Ten years ago, my family and I lost 2 dogs within 2 years. The first from a birth defect in our dog’s spine that caused permanent paralysis and the second from lymphoma. I was only in my pre teens at the time, so they were the first animals I grew up with essentially all my life. It was hard to lose so much so soon and my heart goes out to you.
    My current dog Chloe just underwent amputation 12 days ago due to a spindle cell sarcoma tumor on her back left leg. Luckily it hadn’t spread to the lymphnodes in her knee (biopsy of one came back negative), so the vet is very confident that she is now cancer free. I read that one of your dogs passed from this type of cancer, rare as it is. For our dog that passed away from lymphoma she too was only given a few month life expectancy from the day of diagnosis, but managed to live another year with some chemo treatments. I understand this isn’t a viable option given the type of cancer your dog has, so all you can do is exactly what you have been doing. Lots of love, lots of time together and enjoying every moment you have.

    Chloe’s mom

  8.    Carmen (Catie's Mom) at August 10th, 2010 7:04 pm:

    Beth, thank you for sharing Tsuvah’s story here. I know the “not knowing” may weigh heavy on your heart sometimes but it must be made lighter by the joy you’ve found and the love you have for her.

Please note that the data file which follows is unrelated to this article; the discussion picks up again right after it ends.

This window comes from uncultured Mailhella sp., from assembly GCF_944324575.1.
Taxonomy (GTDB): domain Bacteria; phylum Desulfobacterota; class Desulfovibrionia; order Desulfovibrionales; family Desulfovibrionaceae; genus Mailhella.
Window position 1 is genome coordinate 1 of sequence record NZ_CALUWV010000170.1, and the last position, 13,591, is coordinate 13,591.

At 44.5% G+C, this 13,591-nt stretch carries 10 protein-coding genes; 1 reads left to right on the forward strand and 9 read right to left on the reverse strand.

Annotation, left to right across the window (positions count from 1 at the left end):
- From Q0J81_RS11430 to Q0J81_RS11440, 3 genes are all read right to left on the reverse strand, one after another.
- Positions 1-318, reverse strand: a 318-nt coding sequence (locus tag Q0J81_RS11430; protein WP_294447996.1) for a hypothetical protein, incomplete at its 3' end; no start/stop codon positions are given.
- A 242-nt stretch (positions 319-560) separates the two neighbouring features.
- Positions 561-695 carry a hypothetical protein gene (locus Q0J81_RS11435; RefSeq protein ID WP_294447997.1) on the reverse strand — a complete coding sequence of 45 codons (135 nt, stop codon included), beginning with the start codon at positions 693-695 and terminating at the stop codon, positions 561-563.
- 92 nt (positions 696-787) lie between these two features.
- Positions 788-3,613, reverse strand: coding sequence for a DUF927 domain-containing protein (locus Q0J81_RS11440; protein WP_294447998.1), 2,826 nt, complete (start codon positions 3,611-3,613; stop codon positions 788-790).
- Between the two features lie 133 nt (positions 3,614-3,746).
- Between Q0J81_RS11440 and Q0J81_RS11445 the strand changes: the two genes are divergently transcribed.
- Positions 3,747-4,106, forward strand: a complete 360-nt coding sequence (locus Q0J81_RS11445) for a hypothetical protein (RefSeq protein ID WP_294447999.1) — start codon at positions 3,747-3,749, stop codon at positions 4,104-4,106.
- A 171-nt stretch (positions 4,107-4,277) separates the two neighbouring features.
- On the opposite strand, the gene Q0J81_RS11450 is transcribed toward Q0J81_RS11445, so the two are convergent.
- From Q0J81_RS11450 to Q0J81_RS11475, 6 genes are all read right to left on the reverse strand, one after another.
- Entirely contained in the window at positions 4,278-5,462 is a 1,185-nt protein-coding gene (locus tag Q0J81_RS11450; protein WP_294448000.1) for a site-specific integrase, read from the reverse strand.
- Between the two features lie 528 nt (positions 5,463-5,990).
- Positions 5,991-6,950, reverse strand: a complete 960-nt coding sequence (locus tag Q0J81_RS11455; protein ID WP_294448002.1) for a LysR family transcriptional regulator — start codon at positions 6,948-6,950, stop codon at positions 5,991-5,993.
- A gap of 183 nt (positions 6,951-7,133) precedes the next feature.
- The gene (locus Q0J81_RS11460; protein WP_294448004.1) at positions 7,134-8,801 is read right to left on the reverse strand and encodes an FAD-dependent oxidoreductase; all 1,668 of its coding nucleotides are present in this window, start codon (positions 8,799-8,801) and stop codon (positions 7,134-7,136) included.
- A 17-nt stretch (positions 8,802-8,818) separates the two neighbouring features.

Like Charon and Gayle said, it’s all about capturing and celebrating all those moments.

    Thank you again. Lovely first blog. 🙂

  9.    Mackenzie's Mom at August 10th, 2010 10:09 pm:

    What a moving and beautiful’s obvious how much love you have for Tsuvha and your other 2 angels. I can’t imagine what you must be going through right now. As it’s been said many times, enjoy each moment you have with Tsuvha. I hope you’re able to drive back to Taos with her in your front seat. My thoughts and prayers are with you.

  10.    jerry at August 10th, 2010 10:11 pm:

    Oh how wonderful to see you here! Now we know all about Tshuvah. And YES, her story will definitely help others. Thank you for being brave enough to share it.

    Tshuvah is a warrior princess and we are so amazed with her courage and strength as she copes with cancer.

    Many hugs coming your way!

  11.    Tazzie at August 12th, 2010 10:05 am:

    What a beautiful post. I understand your situation much better now. Your love for Tshushav shines through so strongly. I am sorry you are facing these struggles with the unknown tomorrow.